Review Summary: I’m washed but not washed up.A collaborative review by Ian and Connor.
Mom Jeans. are a simple band. They want you to know that. We want you to know that
. There are many similar groups that are recently following in their footsteps, including a weird motley crüe variety of bands from the Counter Intuitive Records roster. The names among them that ring loudest, though, are those of Pictures of Vernon, Prince Daddy & The Hyena, Just Friends, Retirement Party, and even Bart of Mom Jeans.’ own Graduating Life, who have essentially established the background of this community. I mean, even the biggest aspects of this newest wave still feel communal in a way that these DIY ethics being portrayed are still being held tighter than ever before; it's the way the scene is being paved in the previous decade by labels like Asian Man, Side One Dummy, and even early versions of Topshelf and Run For Cover. But it’s the morals instilled by these labels, to which I could even draw comparison from Quote Unquote, in some of the ways that this “wave” of power-pop emo revival keeps the music feeling more grounded than ever, coming into fruition in between 2014-2016 or so. Not that this is a bad thing at all. In fact, I personally believe that the communal sense of this new wave in power pop-based emo is what’s keeping these sprouting music environments growing so healthily out in California, Florida, New York, etc. Sure, it’s not an inventive sound at all, as every single band I’ve listed already borrows something heavily from somebody (and by somebody I just mean Weezer and Bomb The Music Industry), yet these bands are still managing to craft thoughtfully executed, and more importantly exciting
material. This effect is subsequently expanding, and has churned out more and more raw, intense, and honest recordings that haven’t ever been present in a post-digital music format.
But the ability to discern honesty and transparency in DIY/emo, or rather the lack thereof, is what has caused the past few waves of the emo scene’s bands to fall under labels of melodrama and immaturity more than anything. The majority of emo’s melodrama is heading out the door, almost completely due to the now-butchering of emo-rap and the subsequent wake of Lil Peep/Tracy and other GBC-inspired teenagers coming up in their toxic battle scarred side of the scene. The roots of emo have been left at bay with the rawness being catered towards more theatrical shock factors, and bands from the corners like Mom Jeans. have a certain awareness of these aspects that set them apart from their contemporaries of emo in 2015-2017. They’ve gone on from releasing their debut to touring around America multiple times, but they still need more time as artists to truly fill in the stylistic gaps within their sound. Puppy Love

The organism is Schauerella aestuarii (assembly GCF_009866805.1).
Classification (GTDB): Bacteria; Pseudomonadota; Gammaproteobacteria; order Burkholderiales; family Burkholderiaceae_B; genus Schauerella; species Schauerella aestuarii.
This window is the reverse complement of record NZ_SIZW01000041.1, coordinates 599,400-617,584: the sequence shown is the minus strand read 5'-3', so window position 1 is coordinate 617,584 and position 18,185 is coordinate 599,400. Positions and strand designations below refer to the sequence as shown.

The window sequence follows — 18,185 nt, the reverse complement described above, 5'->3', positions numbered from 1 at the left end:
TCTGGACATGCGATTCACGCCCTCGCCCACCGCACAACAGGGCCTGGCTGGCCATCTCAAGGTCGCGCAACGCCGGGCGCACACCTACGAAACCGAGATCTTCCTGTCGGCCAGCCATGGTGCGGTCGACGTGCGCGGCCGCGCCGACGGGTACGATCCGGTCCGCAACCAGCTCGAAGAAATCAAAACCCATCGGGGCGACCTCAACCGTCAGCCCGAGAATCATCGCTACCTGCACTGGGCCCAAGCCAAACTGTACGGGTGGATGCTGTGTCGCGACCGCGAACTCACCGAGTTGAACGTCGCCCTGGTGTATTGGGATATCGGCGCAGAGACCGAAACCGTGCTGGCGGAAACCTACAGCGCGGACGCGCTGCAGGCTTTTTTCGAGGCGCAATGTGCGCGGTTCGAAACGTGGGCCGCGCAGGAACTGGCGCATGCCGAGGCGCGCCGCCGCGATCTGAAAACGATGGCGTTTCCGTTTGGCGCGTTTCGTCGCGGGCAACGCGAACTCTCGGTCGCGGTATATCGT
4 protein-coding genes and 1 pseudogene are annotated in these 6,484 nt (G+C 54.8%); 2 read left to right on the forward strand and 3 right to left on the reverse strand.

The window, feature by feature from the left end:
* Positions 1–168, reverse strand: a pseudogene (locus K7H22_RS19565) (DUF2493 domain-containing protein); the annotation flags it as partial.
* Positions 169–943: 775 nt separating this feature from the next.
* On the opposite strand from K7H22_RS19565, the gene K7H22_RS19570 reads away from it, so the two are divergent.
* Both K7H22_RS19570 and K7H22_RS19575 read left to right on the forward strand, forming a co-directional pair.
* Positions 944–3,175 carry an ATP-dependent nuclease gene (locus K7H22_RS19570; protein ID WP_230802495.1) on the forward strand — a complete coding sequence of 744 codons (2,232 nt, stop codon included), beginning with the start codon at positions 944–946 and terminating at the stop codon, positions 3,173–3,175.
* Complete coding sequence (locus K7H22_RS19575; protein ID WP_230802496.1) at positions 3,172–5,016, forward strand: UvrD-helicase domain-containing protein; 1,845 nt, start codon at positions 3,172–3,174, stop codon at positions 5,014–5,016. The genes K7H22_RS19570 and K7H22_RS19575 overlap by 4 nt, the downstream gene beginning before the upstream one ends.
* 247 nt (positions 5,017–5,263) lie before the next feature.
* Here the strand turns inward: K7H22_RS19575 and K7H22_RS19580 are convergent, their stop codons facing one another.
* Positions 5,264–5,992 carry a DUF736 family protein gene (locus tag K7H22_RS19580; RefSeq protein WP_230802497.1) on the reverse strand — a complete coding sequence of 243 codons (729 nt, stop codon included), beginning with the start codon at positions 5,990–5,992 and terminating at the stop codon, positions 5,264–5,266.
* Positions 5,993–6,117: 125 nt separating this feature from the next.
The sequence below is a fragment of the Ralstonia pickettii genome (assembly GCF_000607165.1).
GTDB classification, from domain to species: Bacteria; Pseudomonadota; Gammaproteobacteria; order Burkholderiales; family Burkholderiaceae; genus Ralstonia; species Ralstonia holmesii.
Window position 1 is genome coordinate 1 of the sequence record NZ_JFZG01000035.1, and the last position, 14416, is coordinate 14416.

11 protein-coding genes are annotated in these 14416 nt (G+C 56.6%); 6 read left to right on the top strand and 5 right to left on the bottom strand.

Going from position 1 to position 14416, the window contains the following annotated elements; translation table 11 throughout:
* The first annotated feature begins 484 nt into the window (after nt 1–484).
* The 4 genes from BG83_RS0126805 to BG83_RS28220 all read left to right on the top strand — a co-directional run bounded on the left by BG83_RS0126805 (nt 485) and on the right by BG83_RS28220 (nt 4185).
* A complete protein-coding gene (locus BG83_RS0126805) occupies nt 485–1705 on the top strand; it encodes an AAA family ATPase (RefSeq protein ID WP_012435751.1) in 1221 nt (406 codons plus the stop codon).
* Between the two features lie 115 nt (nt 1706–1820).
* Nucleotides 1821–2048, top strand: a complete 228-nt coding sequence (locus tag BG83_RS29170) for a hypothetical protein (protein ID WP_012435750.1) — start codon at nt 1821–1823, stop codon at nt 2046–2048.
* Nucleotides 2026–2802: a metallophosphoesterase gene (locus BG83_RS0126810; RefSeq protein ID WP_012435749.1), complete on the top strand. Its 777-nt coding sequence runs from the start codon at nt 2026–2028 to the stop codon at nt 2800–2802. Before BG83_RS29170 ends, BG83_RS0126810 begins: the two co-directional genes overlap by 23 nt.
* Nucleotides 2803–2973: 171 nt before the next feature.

is definitely not as full-frontal as the band’s debut best buds.
by any means, but as any band needs to evolve, Mom Jeans. had to cover up a bit regardless if they wanted to capture the scope of a wider music scene. While Puppy Love
seems like the logical direction to take after their slight ascendancy, this doesn’t mean that the logical direction isn’t fucking awesome — but since the band is sitting on genius (whether knowingly or not is besides the point now), they need to be making calculated moves to push their ethics forward. While Puppy Love
feels like a great sign of what is to come, the tension of what’s next is already looming because of it —and while the magic is still more than present — the band, producers, and engineers just need to keep doing what they’re doing, more importantly by evolving themselves.
The interesting part about Puppy Love
is that it’s tonally a bit more self-aware of its genre surroundings. While their debut was unabashedly honest, pure, and cliche, this sophomore release acts as its slightly matured older brother, in a way. Mom Jeans. really consciously toes that line between embracing the former cheesiness while still polishing up the production and songwriting skills. Believe it or not, this group has spearheaded the rebirth of an entire genre, albeit a movement that is still extremely indebted, yet they recall the carefree messiness found in a Algernon Cadwallader or Free Throw. In fact, I’m tempted to compare the latter band’s career path to their own; both had debuts which were extremely sloppy yet unbothered by the slight blips and blunders. I think Mom Jeans. succeeds where Free Throw slightly failed, and that’s within the act of letting go of perfection; Bear Your Mind